For many people, quality is king, features are secondary. If you want certain features, and are willing to take an image/audio quality hit for it, then there's nothing wrong with it, as long as you understand it. Some of the folks there on AVS simply do not comprehend the technical aspects of video, and they judge machines solely on features, and quality has to simply be "good enough" (which we all know can range from crap to decent). But that's a "toy" site, dedicated to televisions, receivers, players/recorders, etc. It's not a video tech site like this one.
The person in this post on this site has shown interest in quality, not features. So he's getting the proper advice, which includes warnings about a site that does NOT value quality as much as it values features. If he'd wanted something that was feature-rich, I'd have suggested an appropriate machine. However, unlike many folks, I'll include a disclaimer about the image/audio quality taking a hit.
Originally Posted by gshelley61
I've not been too impressed with the rear projection sets I've seen (or any of the compact projector type), but I haven't checked out the DLP ones. If the flat panels are what most of us will be watching, I hope that some of them will become good enough, for nearly all of the material we care to watch on them.
Originally Posted by Tekken
Does anyone know if this hard drive can be read by a computer. I have external hard drive kits (where you just have to put the hard drive in the case and hook up the cords).
I read in a thread (I think at AVSforum) that someone hooked up the hard drive and was able to look around. I remember they said there were some files with "zoran" in the file names.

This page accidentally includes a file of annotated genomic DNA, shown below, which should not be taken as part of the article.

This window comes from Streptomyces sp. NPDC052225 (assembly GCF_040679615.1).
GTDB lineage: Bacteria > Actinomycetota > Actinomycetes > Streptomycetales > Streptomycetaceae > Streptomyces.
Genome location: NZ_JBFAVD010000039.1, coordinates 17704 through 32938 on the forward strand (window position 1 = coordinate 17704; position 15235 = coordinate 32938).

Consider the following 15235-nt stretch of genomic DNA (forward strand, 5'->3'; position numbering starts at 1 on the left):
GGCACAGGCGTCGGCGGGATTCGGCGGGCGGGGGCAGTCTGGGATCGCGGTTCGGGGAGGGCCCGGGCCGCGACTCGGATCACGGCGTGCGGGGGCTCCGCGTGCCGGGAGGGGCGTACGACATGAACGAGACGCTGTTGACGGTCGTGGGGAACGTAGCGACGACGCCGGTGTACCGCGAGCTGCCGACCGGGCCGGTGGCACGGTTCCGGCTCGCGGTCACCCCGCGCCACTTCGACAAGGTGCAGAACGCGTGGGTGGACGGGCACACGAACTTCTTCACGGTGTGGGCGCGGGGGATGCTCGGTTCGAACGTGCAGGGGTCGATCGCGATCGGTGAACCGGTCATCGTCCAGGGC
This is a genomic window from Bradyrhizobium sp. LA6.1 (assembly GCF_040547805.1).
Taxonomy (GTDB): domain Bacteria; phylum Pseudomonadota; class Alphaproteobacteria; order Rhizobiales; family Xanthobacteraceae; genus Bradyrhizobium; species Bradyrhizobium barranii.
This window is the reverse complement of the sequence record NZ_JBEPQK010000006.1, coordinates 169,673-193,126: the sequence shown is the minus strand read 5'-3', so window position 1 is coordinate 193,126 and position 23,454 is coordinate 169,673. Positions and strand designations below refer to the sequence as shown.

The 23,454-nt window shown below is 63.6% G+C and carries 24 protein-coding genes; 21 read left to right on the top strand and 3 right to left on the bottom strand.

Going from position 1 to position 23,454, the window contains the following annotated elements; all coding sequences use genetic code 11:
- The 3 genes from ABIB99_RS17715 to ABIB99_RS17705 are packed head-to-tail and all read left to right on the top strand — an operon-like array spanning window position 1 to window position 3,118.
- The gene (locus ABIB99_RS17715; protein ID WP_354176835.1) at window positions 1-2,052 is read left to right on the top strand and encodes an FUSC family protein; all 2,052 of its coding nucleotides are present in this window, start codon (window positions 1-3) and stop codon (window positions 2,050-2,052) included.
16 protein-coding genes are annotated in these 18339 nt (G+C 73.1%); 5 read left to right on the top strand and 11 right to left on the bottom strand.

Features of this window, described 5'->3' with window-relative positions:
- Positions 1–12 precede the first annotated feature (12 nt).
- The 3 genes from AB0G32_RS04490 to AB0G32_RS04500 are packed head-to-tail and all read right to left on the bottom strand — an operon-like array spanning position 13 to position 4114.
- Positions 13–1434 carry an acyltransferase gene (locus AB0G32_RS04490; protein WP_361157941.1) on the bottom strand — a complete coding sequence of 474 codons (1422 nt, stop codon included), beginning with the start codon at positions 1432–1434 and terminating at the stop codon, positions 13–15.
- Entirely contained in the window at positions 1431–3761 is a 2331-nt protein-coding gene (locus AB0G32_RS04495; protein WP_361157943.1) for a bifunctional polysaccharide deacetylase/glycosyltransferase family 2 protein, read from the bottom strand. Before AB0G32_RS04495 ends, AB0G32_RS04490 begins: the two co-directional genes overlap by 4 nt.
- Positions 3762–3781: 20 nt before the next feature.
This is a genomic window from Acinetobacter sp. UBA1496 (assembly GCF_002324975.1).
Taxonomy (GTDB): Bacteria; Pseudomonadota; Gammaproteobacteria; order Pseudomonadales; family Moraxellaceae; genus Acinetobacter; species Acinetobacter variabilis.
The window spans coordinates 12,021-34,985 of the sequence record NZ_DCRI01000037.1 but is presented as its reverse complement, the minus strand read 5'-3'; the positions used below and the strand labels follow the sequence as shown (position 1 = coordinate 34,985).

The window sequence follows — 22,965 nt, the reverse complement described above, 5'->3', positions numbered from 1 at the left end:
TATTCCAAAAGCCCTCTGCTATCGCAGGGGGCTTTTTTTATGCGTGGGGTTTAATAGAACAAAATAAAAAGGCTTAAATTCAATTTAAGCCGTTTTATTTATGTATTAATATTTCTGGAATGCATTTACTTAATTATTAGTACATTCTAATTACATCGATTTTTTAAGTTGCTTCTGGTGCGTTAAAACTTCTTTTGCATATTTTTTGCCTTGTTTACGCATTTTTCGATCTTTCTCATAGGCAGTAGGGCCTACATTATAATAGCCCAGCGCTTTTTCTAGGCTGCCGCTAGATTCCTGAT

Originally Posted by Tekken
That may be wishful thinking depending on whether the RCA implements CPRM encryption. Here are some comments about CPRM.
you could still do whatever you want with the content while it's on your hard drive, he says. But once it's on the CPRM device and media, it may stop you from replicating it furtherIf you try to back up CPRM content to an unsecure drive, you'd lose access to that content because your second drive can't read the CPRM encryption
This is all that was found at AVS,
Originally Posted by kasitrol
I would like to record on the RCA DRC 8030N Hard drive and then transfer the drive to a PC so that I can use VideoReDo to edit out commercials but when I attach the RCA DRC 8030N Hard drive to the PC, the PC bios recognizes the drive is in the system but Win XP Home (OS) does not display the drive letter or drive contents.
I also tried to use Partition Commander to look at the drive and it sees the drive but shows the entire drive as free space with no partition.
Does any one know how the drive is partitioned and what OS are they using??
Many have tried this already. It's really not that hard to do a perfect editing job on the RCA. If you must do PC editing, you'll have to transfer to DVD first.
Actually a hard drive does not need to be partitioned to work. That comes down to what the software the uses it expects.
Windows, Linux and such need partitions.
A DVR could have software written that uses one size drive, and laways knows where to go for the data by sector. Thus it could use certain ranges of sectors for a FAT table and from there know where to go. Since it doesn't need a OS as such that will work. Avoid any chance of having to pay royalties and so on. And of course the Recorder doesn't need drive letters since it will never have more than one drive.
The reason Linux and Windows and DOS have to have partition tables is to deal with the multitude of drive sizes and geomitries as well as one person may want one big drive and someone else may want to split it into 3 or 4 drive letters. .
Originally Posted by lordsmurf
Something else I read in another forum and confirmed on my own was that the RCA does put the first recordings at the end of the menu and the last thing recorded on the disc on the first page of the menu... which is sorta strange.